By ArbitraryWater 45 Comments
Oh Fire Emblem. A franchise that I am totally cool with being some variation of the exact same thing in every installment. Yes, swords will beat axes, axes will beat lances and lances will beat swords. Yes, you will invariably start with a pre-promoted character (usually a Paladin) who starts out powerful and either ends up sucking (Jeigan archetype) or actually is able to keep up with the rest of your army (Oifaye archetype). Yes, you will have two cavaliers, one red and one green who specialize in strength and speed. Actually, just read the franchise wiki page. It's quite well done. Point is, Fire Emblem is totally rad and I know fully well that I will end up playing every game in the franchise (as well as the “Totally not Fire Emblem” PS1 game Tear Ring Saga) at some point, regardless of the fact that the NES installments have undoubtedly aged super poorly and probably weren't all that amazing to begin with in Gaiden's case. Thus, to make good on that, I will attempt to talk about a few of them without sounding like a raving lunatic. It will be difficult, but I'm sure it will be worth it in the end. Oh, and don't worry if you've never heard of them. They're all Japan-only this time, so I'm sure this blog will get lots of comments, just like that one time I wrote about how I thought Alpha Protocol was bad. For the record, I still stand by that statement and when I made my now former roommate play through it he said the same thing.
Fire Emblem: Seisen no Keifu (Genealogy of the Holy War)
Maybe you have heard of this game. I know I certainly have. Some guy on our forums seems to consider it to be the best game ever. He's wrong, but Seisen no Keifu is clearly where Fire Emblem started hitting its stride. Whereas the first three games are some variety of ok, I feel like this one in particular represents a rather large leap in quality in both a gameplay and story perspective. Is it perfect? No. Is it a hella cool Fire Emblem game? Yes. And let me tell you why. With words.
Released in mid 1996, Seisen no Keifu is the 4 game in the series and one of the most popular (in Japan). In fact, it was the best selling title in the series until Awakening came out earlier this year. It introduced the weapon triangle in addition to skills. However, while the weapon triangle has gone on to be a definitive part of the series, and skills have been in most of the newer titles, the single most unique thing in Seisen no Keifu is that it takes place across two generations of characters. The first half deals with Sigurd of Chalphy trying to find his father (which of course turns into a story of intrigue as he is branded a traitor and has to clear his name) and the second half has his son Celice and everyone else's kids finishing where their parents left off.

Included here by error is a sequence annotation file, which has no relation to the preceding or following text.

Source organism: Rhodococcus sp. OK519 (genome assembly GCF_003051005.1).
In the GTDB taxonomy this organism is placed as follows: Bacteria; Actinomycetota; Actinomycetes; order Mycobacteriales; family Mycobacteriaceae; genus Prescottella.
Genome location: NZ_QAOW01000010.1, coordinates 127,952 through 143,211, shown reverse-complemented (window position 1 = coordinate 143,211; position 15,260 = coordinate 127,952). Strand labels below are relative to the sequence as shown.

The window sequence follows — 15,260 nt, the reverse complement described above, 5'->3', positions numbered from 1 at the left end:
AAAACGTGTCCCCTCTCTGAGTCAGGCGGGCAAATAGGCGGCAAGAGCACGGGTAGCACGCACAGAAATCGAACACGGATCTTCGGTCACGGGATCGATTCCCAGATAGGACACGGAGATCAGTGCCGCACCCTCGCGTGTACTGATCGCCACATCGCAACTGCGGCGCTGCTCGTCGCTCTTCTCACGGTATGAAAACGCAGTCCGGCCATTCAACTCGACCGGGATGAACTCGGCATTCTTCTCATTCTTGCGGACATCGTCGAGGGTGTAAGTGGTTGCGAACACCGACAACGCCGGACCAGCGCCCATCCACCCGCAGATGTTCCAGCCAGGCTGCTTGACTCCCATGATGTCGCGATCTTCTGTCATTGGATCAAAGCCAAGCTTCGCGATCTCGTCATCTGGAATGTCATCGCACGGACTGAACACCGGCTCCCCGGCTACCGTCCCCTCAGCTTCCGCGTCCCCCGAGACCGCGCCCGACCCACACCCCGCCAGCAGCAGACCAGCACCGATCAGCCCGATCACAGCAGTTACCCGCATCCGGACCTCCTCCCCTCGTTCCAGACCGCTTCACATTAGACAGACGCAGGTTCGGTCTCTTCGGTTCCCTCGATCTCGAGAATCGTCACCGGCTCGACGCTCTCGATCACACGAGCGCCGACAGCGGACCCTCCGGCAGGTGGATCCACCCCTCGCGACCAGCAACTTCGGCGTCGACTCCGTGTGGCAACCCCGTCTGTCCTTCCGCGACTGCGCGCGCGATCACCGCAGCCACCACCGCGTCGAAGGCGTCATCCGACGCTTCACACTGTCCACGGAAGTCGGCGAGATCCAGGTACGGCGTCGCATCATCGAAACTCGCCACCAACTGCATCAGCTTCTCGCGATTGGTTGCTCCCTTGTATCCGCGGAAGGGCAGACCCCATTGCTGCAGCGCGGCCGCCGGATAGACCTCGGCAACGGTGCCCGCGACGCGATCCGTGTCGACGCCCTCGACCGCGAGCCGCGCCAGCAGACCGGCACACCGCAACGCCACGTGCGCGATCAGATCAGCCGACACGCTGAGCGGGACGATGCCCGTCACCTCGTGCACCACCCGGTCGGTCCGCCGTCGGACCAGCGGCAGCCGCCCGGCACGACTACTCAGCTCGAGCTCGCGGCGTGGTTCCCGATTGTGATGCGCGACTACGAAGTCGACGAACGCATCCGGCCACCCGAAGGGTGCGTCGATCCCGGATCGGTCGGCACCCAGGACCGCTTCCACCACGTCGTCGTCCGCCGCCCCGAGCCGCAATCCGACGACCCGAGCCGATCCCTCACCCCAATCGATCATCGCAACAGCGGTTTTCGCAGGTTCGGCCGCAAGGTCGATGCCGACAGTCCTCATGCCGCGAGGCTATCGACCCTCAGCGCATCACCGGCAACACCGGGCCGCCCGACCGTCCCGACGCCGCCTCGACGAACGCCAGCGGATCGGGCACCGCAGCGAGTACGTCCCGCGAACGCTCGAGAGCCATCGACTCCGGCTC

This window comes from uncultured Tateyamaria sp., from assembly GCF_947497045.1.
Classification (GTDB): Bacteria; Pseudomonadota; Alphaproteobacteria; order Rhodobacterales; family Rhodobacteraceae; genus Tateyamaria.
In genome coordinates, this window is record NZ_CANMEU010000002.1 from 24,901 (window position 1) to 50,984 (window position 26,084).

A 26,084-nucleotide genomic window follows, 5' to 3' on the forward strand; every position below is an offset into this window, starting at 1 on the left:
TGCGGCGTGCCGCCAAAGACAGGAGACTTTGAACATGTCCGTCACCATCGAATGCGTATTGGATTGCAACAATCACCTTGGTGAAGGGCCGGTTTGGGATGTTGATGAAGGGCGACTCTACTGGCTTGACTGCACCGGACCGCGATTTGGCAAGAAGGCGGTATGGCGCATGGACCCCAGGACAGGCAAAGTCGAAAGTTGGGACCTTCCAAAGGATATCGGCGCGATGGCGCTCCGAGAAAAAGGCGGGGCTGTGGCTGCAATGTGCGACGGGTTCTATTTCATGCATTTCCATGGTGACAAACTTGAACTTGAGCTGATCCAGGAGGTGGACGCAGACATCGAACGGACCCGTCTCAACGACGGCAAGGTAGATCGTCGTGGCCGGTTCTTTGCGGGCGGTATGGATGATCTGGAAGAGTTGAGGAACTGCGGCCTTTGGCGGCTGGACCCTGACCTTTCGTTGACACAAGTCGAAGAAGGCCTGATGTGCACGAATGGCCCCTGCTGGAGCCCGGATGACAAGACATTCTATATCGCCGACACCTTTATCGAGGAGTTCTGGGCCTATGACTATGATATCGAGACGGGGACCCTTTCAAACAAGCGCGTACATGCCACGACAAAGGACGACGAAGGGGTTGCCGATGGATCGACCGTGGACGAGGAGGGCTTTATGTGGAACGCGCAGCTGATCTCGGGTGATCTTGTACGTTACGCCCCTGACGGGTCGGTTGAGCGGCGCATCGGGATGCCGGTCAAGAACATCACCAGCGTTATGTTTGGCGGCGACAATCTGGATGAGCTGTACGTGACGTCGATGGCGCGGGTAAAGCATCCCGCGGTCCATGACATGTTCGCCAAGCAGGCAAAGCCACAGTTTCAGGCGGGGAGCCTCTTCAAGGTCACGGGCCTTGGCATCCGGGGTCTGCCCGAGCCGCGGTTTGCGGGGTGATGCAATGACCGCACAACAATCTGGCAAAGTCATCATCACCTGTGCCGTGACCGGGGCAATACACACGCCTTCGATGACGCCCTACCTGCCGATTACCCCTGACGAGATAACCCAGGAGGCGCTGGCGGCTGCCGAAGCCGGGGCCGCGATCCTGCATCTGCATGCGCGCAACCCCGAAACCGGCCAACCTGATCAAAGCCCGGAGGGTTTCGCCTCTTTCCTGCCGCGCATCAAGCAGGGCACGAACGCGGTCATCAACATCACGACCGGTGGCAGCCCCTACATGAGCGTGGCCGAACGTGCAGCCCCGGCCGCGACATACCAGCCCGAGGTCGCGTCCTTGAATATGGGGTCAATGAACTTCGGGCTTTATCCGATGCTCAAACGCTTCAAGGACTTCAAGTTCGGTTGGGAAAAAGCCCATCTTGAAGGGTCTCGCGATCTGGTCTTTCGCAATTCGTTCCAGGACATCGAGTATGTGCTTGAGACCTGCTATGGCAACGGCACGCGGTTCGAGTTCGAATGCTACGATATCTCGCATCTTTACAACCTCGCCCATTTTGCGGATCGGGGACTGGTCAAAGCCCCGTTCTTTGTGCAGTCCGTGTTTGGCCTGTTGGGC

While the story is still very much a plucky young hero and his friends defeating an evil empire (that their parents inadvertently helped create), there is a surprising amount of characterization and incidental dialogue between both generations. Indeed, though the translation patch is at times a bit stilted and overly literal, it still gets a surprisingly well-told story across. Dark cults, family drama, incest, potential incest and waifu obtaining all get their fair share alongside storytelling tropes that one would expect from a game like this. It's a pity then, that the translation patch I was using doesn't have the ending translated (apparently it's bugged or something), and I had to look it up on the internets instead.
Anyways, it's a Fire Emblem game. However, the maps are insanely huge (there are only 12 of them) and often requires you to capture one enemy castle before moving on to the next one. As a result, the game is rather lenient with its saves, since you can do so every turn without penalty. You can also deploy everyone in your army at all times. These tilt the balance of the game towards mounted units, which is fine and dandy since half of your army is mounted in either generation. Foot soldiers have their place as well (the swordmasters in this game are crazy good, for example), but the two generals you get are totally garbage and not worth touching at all.